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Specialist Dementia Care

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Healthcare Assistant areas of specialism: let’s talk dementia care…

So, you’ve embarked on your exciting healthcare career and started out as a HCA. Once you’ve developed your core Healthcare Assistant skills including helping with mobility, taking care of a resident’s personal hygiene, support at meal-times and aiding toileting, amongst a variety of other duties, you can set your sights on developing particular specialisms. One specialism that can be incredibly rewarding and help you develop your healthcare skills further, is by working in specialist dementia care.

What is dementia?

There are various different types of dementia, with the five most common being Alzheimer’s disease, vascular dementia, dementia with Lewy bodies, frontotemporal dementia and mixed dementia. They all have one thing in common; they’re progressive neurological disorders that affect the brain.

The word “dementia” sums up some of the common symptoms which include:

  • Memory loss
  • Poor concentration levels.
  • Struggling with following a conversation and getting words muddled up or not being able to find the word they want to use.
  • Confusion over what most people would consider simple things like “what time is it?”, “where am I?” etc.
  • Significant mood changes or out of character mood swings.

What is specialist dementia care?

Generally speaking, your role is very similar to a HCA. Your standard Healthcare Assistant duties remain. Your day to day will still involve things like:

  • Helping with mobility
  • Assisting with personal hygiene including washing and bathing
  • Taking residents to the toilet and helping them when needed
  • Support at meal times including feeding
  • Keeping the resident company and engaging personally with them.

It’s the added complexity of the resident’s condition that requires specialist solutions. Each person will have their own bespoke dementia care plan and a key part of your role will be to reduce their dementia symptoms, where possible, and provide a level of security and reassurance during everyday activities.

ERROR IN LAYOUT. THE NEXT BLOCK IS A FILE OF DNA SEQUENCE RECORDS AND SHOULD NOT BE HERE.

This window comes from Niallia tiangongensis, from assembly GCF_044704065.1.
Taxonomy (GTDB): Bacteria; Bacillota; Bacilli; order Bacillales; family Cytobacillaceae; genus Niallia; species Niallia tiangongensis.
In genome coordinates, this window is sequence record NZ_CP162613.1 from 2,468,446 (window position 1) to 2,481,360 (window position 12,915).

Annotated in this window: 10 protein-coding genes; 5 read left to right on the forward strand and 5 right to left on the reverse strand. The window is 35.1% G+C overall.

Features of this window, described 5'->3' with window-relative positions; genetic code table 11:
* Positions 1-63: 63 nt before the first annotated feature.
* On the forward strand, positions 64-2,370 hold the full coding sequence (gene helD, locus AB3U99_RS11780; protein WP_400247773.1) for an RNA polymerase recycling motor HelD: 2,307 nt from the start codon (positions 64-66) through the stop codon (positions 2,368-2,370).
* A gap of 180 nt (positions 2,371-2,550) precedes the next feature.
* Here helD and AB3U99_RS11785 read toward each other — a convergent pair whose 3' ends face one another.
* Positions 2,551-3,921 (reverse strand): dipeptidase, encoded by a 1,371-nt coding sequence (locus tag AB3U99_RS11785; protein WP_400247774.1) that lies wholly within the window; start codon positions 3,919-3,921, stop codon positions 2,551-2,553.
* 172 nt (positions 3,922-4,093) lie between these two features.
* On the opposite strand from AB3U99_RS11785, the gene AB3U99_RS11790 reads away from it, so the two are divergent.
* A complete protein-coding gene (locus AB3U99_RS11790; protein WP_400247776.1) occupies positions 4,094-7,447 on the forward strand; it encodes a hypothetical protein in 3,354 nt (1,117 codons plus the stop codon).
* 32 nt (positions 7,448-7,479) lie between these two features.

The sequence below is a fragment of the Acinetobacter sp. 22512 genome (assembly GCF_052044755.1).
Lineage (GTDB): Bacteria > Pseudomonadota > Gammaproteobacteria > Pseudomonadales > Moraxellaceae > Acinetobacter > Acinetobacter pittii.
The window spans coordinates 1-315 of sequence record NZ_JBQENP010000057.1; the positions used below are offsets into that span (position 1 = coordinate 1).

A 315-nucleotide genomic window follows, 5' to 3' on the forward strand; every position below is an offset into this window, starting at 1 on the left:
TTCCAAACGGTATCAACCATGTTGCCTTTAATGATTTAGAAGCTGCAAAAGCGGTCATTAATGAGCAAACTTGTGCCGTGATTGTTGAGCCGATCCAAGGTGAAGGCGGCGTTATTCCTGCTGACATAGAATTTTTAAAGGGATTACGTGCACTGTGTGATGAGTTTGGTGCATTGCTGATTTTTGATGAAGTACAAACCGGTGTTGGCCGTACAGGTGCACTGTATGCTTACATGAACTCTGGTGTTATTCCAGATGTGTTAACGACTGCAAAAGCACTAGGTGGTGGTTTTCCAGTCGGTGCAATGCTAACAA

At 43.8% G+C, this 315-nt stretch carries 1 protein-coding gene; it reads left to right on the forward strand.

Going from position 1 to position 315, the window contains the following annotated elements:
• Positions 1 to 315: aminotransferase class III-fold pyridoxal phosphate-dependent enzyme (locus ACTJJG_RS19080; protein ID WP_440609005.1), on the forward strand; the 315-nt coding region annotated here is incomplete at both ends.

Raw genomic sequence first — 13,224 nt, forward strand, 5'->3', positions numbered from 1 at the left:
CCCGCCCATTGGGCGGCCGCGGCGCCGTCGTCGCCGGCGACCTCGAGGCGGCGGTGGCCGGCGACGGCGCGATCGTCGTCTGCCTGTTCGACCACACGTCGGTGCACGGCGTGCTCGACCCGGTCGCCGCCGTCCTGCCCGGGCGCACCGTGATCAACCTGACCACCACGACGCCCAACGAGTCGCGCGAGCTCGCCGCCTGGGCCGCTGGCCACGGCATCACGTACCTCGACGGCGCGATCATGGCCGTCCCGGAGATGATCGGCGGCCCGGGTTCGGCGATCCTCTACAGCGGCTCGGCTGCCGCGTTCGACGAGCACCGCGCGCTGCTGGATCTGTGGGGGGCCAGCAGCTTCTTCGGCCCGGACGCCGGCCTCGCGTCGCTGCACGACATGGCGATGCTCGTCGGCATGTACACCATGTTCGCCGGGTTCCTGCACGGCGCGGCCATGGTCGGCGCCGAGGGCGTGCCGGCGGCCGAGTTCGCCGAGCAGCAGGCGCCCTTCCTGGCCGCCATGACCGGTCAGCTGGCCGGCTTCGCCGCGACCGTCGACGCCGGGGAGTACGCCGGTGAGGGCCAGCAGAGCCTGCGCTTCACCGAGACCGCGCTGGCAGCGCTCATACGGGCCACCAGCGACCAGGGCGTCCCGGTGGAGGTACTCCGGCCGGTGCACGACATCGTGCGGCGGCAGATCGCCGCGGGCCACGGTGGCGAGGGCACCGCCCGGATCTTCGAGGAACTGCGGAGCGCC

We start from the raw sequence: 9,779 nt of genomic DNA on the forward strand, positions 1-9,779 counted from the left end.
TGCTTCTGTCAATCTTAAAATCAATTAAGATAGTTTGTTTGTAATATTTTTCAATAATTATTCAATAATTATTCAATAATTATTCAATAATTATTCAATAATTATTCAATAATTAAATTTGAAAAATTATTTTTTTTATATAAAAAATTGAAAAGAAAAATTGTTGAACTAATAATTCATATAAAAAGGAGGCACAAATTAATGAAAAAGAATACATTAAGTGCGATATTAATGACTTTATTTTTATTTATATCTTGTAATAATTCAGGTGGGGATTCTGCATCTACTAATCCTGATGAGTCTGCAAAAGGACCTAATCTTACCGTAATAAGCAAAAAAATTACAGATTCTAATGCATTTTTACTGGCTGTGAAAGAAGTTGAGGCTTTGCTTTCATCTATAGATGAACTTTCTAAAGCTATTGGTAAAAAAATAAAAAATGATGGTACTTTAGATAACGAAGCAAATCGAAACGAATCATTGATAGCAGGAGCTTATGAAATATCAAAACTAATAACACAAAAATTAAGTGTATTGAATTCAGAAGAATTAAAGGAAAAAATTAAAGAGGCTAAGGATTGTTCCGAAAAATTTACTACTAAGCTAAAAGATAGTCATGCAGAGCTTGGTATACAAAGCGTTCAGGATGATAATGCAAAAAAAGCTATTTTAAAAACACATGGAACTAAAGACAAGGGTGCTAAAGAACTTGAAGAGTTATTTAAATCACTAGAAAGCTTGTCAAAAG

All carers need to be empathetic and supportive, however specialist dementia care requires even higher levels of communication and soft skills.

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The challenges of working with dementia patients…

One of the first things to note is that each dementia sufferer will likely be at varying stages of their condition. That means a “one size fits all” approach can’t work. The way you would work with someone in the early stages is very different to someone in the latter stages, for example.

  • Being respectful of their condition. Understanding that sometimes the resident will remember things vividly and sometimes they’ll forget what you spoke about just two minutes ago is something tricky to deal with. It’s up to you to work with them to reduce exposure to these symptoms.
  • Dealing with their frustration. Dementia symptoms can sometimes manifest themselves in frustration, confusion and sometimes even violence. It’s not uncommon for a dementia sufferer to “lash out”. When you work in specialist dementia care, it’s important you understand this and are physically able to deal with this type of incident in a safe manner.
  • Working with the family. Dementia is not only tough on the person suffering with the illness, it’s difficult for close family too. As well as helping to nurture the resident, you’ll also need to work closely with the family and help support them to better understand the illness and what they can do to make the most of their visits.

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Maximum file size: 516MB